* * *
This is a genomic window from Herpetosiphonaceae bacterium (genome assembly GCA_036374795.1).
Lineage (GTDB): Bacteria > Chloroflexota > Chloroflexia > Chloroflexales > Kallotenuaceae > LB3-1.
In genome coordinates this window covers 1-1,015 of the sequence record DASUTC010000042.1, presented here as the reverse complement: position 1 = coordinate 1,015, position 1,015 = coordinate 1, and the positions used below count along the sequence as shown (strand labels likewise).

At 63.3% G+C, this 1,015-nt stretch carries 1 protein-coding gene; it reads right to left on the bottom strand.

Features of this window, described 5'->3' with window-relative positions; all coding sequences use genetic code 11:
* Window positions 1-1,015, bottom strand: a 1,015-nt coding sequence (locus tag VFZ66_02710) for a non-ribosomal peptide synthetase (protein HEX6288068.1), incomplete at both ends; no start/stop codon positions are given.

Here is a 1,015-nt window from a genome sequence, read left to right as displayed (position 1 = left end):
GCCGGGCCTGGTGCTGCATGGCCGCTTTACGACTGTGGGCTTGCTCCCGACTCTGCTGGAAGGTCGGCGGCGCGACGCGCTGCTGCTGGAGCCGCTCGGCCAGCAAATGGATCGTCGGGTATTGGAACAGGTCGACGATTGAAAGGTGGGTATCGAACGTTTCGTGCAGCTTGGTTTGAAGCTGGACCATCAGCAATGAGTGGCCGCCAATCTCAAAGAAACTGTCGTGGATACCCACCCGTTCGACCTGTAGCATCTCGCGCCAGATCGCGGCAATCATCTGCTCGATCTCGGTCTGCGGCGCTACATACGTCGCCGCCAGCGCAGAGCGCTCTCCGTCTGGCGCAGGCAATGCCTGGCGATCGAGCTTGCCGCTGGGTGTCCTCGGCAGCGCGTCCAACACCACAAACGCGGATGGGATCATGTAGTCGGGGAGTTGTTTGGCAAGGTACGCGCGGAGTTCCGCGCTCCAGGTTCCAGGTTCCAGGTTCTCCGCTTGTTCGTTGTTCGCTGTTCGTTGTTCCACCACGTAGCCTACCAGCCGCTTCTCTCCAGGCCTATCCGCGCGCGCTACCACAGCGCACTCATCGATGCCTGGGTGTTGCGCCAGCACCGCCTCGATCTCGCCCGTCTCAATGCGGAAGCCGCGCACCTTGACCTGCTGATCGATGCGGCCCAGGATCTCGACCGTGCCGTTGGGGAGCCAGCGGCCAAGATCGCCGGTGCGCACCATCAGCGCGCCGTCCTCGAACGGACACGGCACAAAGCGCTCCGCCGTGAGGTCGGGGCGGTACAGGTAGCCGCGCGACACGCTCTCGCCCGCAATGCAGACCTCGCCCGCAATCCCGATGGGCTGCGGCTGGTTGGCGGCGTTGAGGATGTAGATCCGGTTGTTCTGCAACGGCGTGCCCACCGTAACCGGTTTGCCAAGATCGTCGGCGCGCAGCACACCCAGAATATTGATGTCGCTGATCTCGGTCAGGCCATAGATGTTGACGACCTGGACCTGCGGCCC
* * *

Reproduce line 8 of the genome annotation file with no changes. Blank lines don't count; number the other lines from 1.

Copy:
GCCGGGCCTGGTGCTGCATGGCCGCTTTACGACTGTGGGCTTGCTCCCGACTCTGCTGGAAGGTCGGCGGCGCGACGCGCTGCTGCTGGAGCCGCTCGGCCAGCAAATGGATCGTCGGGTATTGGAACAGGTCGACGATTGAAAGGTGGGTATCGAACGTTTCGTGCAGCTTGGTTTGAAGCTGGACCATCAGCAATGAGTGGCCGCCAATCTCAAAGAAACTGTCGTGGATACCCACCCGTTCGACCTGTAGCATCTCGCGCCAGATCGCGGCAATCATCTGCTCGATCTCGGTCTGCGGCGCTACATACGTCGCCGCCAGCGCAGAGCGCTCTCCGTCTGGCGCAGGCAATGCCTGGCGATCGAGCTTGCCGCTGGGTGTCCTCGGCAGCGCGTCCAACACCACAAACGCGGATGGGATCATGTAGTCGGGGAGTTGTTTGGCAAGGTACGCGCGGAGTTCCGCGCTCCAGGTTCCAGGTTCCAGGTTCTCCGCTTGTTCGTTGTTCGCTGTTCGTTGTTCCACCACGTAGCCTACCAGCCGCTTCTCTCCAGGCCTATCCGCGCGCGCTACCACAGCGCACTCATCGATGCCTGGGTGTTGCGCCAGCACCGCCTCGATCTCGCCCGTCTCAATGCGGAAGCCGCGCACCTTGACCTGCTGATCGATGCGGCCCAGGATCTCGACCGTGCCGTTGGGGAGCCAGCGGCCAAGATCGCCGGTGCGCACCATCAGCGCGCCGTCCTCGAACGGACACGGCACAAAGCGCTCCGCCGTGAGGTCGGGGCGGTACAGGTAGCCGCGCGACACGCTCTCGCCCGCAATGCAGACCTCGCCCGCAATCCCGATGGGCTGCGGCTGGTTGGCGGCGTTGAGGATGTAGATCCGGTTGTTCTGCAACGGCGTGCCCACCGTAACCGGTTTGCCAAGATCGTCGGCGCGCAGCACACCCAGAATATTGATGTCGCTGATCTCGGTCAGGCCATAGATGTTGACGACCTGGACCTGCGGCCC